need to supplement at daycare? - Mothering Forums

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#1 of 14 Old 08-20-2010, 12:50 AM - Thread Starter
 
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I am a WAHM and for the last year, I've had a sitter come in while I work, so I basically nursed my DD on demand. Now at 15mo, we're starting her at daycare 3 days a week. I had a little bit of milk frozen, and bring in a 5oz bag to daycare each day to cover the (typically) two times she asks for it during the work day. She can easily drink 2-3 oz a serving from a sippy cup.

I've only ever pumped intermittently (when I needed to travel for work), so it's been a while, and now I'm finding that I don't seem to be producing as much milk -- only 1-2 oz per day! I'm afraid I won't be able to keep up with her demand. I know my supply is less because I'm down to nursing from one boob only.

Should I supplement with another kind of milk at daycare?

I'm not ready to wean, and I don't think she is either (a BIG comfort nurser, esp. with molars coming in). Wondering how other mamas have handled this kind of thing?

Mama to joy.gifDD1 (5/09) and happy crawler DD2 (11/12) and wife to DH guitar.gif

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#2 of 14 Old 08-22-2010, 09:56 AM
 
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I started sending another kind of milk to daycare and had stopped pumping by the time our DS1 was a year old.

I came back to add that I was still nursing at home. My supply was not affected.

DS1 March 2003DS2 Sept 2005,
and 3 , in our happy secular
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#3 of 14 Old 08-23-2010, 12:31 AM
 
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When my son was 12 months, I was working 4 days a week and pumping (since been laid off). Supplementing wasn't an option for us due to allergies. I was getting 1-3oz per pumping session, so I pumped mid-morning & mid afternoon on my workdays plus pumped every night before bed. This was enough for 2 4oz bottles per workday (I also visited my son at lunchtime to breastfeed). If you are unable to pump enough for the 5oz your daughter requests, you should send something extra for her to eat/drink. Since we couldn't supplement, I don't have any recommendations, sorry. I don't see any reason you'd need to wean, but even if you supplement you may need to pump 1-2 times a day while at work to protect your supply. Your daughter will also very likely increase her nursing time when you are together. When I first returned to work, my son was pretty much attached at the boob every evening!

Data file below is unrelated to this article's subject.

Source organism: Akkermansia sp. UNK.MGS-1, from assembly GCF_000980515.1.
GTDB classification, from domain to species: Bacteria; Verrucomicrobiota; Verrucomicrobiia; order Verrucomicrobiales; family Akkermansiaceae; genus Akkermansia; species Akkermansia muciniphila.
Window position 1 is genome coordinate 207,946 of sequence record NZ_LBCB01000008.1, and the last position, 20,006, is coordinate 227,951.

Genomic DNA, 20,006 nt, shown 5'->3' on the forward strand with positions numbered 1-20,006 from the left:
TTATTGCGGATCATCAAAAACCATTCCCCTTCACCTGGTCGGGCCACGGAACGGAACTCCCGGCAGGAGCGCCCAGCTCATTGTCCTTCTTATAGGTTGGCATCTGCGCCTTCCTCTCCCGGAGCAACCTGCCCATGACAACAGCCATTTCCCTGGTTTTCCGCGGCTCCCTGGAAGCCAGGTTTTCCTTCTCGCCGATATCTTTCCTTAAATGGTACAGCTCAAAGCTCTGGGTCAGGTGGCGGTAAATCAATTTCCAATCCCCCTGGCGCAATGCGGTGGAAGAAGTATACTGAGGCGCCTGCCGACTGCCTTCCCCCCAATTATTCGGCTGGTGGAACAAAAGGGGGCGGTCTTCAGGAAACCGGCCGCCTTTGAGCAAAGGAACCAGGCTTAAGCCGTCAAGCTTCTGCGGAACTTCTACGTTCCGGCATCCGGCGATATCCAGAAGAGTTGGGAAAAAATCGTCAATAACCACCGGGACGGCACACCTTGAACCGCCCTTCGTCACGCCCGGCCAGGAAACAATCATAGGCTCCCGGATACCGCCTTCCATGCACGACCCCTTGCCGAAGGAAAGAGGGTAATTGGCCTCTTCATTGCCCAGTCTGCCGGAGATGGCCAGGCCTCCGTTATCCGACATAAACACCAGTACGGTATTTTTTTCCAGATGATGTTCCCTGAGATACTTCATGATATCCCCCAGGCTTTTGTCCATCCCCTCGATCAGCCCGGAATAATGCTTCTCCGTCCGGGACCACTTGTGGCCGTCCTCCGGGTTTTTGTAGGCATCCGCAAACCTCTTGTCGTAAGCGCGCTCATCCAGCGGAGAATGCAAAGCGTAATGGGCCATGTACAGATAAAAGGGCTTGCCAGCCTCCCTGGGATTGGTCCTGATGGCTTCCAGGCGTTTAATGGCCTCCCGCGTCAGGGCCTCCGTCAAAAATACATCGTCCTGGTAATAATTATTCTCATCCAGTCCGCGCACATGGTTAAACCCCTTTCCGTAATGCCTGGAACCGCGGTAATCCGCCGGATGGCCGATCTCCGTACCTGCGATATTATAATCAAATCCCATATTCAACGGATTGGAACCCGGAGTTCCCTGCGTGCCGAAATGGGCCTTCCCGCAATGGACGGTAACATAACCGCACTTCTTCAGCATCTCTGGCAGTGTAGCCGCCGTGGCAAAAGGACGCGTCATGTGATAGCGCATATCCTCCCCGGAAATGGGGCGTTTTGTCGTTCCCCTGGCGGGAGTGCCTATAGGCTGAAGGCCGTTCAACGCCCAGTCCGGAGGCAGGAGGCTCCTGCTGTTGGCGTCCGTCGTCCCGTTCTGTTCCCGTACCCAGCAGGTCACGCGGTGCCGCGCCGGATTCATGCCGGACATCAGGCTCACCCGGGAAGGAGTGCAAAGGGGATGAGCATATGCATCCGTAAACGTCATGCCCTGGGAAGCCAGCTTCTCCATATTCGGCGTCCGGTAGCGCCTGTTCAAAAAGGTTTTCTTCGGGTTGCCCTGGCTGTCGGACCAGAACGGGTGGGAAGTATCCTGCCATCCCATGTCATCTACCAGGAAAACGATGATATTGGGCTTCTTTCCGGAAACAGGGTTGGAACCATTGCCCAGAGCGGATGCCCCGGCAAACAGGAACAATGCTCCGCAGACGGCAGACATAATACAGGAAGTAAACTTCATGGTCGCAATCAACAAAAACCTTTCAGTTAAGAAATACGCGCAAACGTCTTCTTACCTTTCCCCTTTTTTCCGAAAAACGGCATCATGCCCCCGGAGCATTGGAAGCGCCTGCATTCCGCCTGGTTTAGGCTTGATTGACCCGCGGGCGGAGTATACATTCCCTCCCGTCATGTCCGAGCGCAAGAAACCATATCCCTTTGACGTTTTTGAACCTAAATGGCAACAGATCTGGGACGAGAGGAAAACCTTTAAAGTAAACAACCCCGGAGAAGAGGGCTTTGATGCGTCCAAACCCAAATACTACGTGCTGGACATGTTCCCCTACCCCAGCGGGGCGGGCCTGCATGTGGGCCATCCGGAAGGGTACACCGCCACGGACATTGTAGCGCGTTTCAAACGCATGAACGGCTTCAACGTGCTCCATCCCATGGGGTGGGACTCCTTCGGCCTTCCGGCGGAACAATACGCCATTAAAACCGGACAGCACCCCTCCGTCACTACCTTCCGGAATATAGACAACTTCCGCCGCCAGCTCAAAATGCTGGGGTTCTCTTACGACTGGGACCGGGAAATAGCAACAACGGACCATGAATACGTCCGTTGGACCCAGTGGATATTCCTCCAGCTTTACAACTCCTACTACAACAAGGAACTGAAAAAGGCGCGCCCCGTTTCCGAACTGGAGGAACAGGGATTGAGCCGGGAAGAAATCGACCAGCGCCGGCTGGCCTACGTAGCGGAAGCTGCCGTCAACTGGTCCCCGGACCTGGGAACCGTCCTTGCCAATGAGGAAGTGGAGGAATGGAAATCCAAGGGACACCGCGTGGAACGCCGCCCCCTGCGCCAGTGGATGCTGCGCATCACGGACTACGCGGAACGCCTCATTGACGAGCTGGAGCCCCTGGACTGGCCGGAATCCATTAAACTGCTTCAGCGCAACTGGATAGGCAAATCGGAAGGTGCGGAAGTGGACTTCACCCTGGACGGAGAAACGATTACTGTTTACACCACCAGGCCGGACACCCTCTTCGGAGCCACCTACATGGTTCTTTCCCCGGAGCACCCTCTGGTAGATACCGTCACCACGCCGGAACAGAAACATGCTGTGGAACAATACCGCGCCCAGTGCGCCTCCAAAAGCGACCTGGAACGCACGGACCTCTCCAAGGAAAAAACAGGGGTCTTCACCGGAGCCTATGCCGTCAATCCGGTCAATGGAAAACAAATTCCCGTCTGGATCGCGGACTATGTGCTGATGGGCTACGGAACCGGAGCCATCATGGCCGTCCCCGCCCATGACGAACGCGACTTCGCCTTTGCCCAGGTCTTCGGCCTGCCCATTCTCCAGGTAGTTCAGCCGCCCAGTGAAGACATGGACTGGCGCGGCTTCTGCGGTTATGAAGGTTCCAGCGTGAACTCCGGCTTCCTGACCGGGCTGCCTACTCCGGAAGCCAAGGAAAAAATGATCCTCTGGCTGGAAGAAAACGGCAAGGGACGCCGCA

Good luck. I'm sure you will figure out a way to make it work.

 Mom to one happy Senorcito (06/09) ... allergic to wheat, nuts, dairy, eggs, sesame, peas and soy.

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#4 of 14 Old 08-23-2010, 04:40 PM - Thread Starter
 
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Thanks for your encouragement! Today is her first day at daycare with a mix of my milk and cow's milk, so we'll see how she does. Yes, she is definitely attached to the boob in the evenings - it's the first thing she asks for when I pick her up at daycare!

And I found I can pump a little more if I work in more pump sessions in a day, but will still likely need to supplement... Thanks again for your thoughts and support!

Mama to joy.gifDD1 (5/09) and happy crawler DD2 (11/12) and wife to DH guitar.gif

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#5 of 14 Old 08-31-2010, 08:15 PM
 
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I recently got tired of pumping at work--my DS was about 17 or 18 months at the time and I'd been sending 6 to 9 oz a day for awhile (I started working 3 days a week at 10 months and upped it to 4 days at 15 months). I decided that he could survive with drinking water during the day and nursing as much as he wanted when he was with me. And he's adjusted just fine to that! I didn't and don't have to supplement with anything since I didn't want him to have animal milk and am not crazy about soy either. And my body has somehow figured out the schedule for 4 days off, 3 days on in terms of my being with him during the day for 3 days and him nursing a lot and me being at work for 4 days and him not nursing during the day. I think it was actually harder for me to stop nursing than it was for him to not have a bottle!